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Honoring a fallen officer

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By Bryan Marshall

Wreaths were placed on gravesites and salutes were given to three fallen Kentucky State Police troopers buried in the Dry Ridge Post area.

The memorial on Wednesday, May 13, was in collaboration with National Police Memorial week.

Post 6 troopers placed a wreath at the gravesites of Troopers Herbert C. Bush, Robert R. Miller and Joe Ward, Jr. who were all killed in the line of duty.

There have been 25 troopers who have died in the line of duty since the agency’s inception in 1948.

“People do this work because it is more of a calling,” said Trooper Rick Saint-Blancard. “It’s something we call service above self. When you give your life serving others, it’s truly a definition of the ultimate sacrifice. This is to honor them and remember them. More importantly, it’s to remember those who laid the groundwork and foundation for us to follow after and emulate.”

Ward Jr, 25, died April 23, 1973, after being struck and killed by a vehicle while working an accident in Hopkins County.

Ward was assigned to Post 2 Madisonville and was a four-year veteran of the Kentucky State Police.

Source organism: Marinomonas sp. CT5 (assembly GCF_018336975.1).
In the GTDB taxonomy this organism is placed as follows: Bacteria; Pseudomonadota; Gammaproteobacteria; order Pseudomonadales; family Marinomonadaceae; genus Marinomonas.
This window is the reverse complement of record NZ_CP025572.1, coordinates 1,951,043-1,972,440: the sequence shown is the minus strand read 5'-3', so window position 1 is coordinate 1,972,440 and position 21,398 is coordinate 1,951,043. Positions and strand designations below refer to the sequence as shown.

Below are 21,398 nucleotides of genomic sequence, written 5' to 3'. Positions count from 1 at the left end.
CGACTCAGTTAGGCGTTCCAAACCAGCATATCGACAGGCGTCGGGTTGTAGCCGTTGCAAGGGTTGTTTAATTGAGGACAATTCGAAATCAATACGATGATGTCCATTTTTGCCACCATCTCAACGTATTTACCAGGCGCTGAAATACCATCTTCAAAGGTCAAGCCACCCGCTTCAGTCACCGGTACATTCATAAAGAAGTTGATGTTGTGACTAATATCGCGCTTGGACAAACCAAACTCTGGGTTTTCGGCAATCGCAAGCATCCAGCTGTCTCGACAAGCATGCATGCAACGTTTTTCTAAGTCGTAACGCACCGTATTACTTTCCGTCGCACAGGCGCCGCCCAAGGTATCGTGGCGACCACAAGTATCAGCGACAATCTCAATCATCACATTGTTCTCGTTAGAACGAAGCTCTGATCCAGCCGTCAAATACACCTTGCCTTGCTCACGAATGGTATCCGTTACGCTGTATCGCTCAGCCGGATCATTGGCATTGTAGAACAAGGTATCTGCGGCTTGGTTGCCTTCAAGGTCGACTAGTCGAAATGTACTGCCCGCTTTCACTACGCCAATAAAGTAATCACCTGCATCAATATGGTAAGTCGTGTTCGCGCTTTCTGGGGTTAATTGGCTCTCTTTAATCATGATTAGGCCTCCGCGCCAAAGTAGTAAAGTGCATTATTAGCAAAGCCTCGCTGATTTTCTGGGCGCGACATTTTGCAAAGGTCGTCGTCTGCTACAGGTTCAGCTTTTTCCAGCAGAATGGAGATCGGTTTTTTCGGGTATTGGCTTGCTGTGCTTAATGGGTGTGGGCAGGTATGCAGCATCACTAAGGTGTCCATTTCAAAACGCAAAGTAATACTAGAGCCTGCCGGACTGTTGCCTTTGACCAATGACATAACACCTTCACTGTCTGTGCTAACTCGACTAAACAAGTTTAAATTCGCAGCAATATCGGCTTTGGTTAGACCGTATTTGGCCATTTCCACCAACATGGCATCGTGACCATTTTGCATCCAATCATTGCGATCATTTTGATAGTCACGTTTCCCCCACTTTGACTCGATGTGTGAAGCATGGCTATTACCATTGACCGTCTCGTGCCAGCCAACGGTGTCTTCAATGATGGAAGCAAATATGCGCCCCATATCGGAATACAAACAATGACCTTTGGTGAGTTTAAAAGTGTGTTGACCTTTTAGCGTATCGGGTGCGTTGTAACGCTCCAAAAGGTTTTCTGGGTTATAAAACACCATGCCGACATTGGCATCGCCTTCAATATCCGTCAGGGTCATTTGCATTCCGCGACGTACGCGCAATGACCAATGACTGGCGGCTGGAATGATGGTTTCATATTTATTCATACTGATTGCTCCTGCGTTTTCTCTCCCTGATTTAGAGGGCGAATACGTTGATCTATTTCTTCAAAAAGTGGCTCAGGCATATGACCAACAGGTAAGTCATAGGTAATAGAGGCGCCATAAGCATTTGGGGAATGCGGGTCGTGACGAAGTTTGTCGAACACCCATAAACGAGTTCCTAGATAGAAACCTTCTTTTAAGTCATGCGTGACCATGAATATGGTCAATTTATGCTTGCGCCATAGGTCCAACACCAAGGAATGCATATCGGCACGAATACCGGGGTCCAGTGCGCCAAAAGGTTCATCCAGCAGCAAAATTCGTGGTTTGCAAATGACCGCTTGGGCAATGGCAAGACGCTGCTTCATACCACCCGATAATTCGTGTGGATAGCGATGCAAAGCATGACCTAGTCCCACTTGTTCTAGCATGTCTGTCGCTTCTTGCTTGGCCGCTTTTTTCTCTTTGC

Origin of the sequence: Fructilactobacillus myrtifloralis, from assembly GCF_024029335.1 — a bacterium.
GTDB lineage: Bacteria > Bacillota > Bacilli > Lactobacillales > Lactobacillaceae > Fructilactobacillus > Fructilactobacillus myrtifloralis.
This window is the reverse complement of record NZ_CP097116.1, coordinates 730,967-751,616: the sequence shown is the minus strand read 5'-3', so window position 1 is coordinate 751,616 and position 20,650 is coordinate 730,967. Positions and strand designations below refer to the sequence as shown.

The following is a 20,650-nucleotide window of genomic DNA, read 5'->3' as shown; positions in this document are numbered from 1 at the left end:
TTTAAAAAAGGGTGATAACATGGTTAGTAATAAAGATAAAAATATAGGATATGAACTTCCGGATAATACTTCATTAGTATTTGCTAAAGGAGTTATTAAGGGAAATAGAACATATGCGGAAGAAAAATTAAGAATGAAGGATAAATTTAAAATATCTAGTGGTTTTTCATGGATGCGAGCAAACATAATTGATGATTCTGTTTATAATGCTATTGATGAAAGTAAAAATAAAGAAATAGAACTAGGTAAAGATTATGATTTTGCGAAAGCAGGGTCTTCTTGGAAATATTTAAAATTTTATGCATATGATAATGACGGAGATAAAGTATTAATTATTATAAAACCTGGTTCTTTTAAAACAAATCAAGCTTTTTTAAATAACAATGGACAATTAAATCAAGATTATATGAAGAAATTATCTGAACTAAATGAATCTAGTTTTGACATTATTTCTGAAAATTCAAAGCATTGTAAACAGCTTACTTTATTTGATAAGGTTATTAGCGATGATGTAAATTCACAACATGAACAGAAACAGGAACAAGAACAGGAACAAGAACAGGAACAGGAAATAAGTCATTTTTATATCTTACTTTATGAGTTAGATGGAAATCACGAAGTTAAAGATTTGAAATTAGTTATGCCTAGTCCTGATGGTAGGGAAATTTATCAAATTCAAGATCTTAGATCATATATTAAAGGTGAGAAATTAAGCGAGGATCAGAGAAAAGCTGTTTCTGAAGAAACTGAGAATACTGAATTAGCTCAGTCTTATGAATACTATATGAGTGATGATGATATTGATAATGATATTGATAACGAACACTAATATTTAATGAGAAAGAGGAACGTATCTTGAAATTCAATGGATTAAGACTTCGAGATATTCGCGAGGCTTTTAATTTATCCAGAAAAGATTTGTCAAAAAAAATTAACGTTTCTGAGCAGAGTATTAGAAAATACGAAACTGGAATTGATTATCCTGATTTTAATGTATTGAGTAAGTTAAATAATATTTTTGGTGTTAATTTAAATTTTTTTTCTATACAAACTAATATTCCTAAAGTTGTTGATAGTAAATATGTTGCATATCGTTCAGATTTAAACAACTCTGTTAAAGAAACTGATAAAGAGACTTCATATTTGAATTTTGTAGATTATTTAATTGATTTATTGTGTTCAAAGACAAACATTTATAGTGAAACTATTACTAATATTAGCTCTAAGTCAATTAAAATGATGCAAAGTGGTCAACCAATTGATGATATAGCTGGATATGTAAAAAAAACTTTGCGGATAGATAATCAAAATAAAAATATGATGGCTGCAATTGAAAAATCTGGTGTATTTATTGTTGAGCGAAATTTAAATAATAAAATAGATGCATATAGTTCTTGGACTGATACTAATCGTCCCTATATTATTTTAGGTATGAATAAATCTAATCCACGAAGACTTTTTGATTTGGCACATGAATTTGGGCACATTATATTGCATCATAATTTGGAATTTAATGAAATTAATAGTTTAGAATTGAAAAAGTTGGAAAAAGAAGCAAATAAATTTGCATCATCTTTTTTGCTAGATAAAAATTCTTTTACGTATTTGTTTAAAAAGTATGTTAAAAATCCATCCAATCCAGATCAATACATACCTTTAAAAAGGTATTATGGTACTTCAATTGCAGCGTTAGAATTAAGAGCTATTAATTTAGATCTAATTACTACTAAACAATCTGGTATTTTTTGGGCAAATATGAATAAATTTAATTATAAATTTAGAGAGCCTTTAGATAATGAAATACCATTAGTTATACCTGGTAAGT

He is buried in Hill Crest Cemetery in Dry Ridge Miller, 24, was fatally injured Feb. 14, 1951, in an automobile accident while en route to a call for assistance in Boone County.

He was assigned to Post 6 Dry Ridge and had served with the Kentucky State Police for three years.

He is buried at Forest Lawn Cemetery in Erlanger.

Bush, 28, was killed Oct. 11, 1958, when an automobile struck his patrol car while he was in pursuit of a speeding vehicle.

He was assigned to Post 7 Richmond and had served with the Kentucky State Police for one year and four months.

Bush, who was survived by his wife, is buried at Evergreen Cemetery in Newport.

“It’s to show their family members that they’re important to us,” Saint-Blancard said. “They may be gone, but they’re not forgotten.”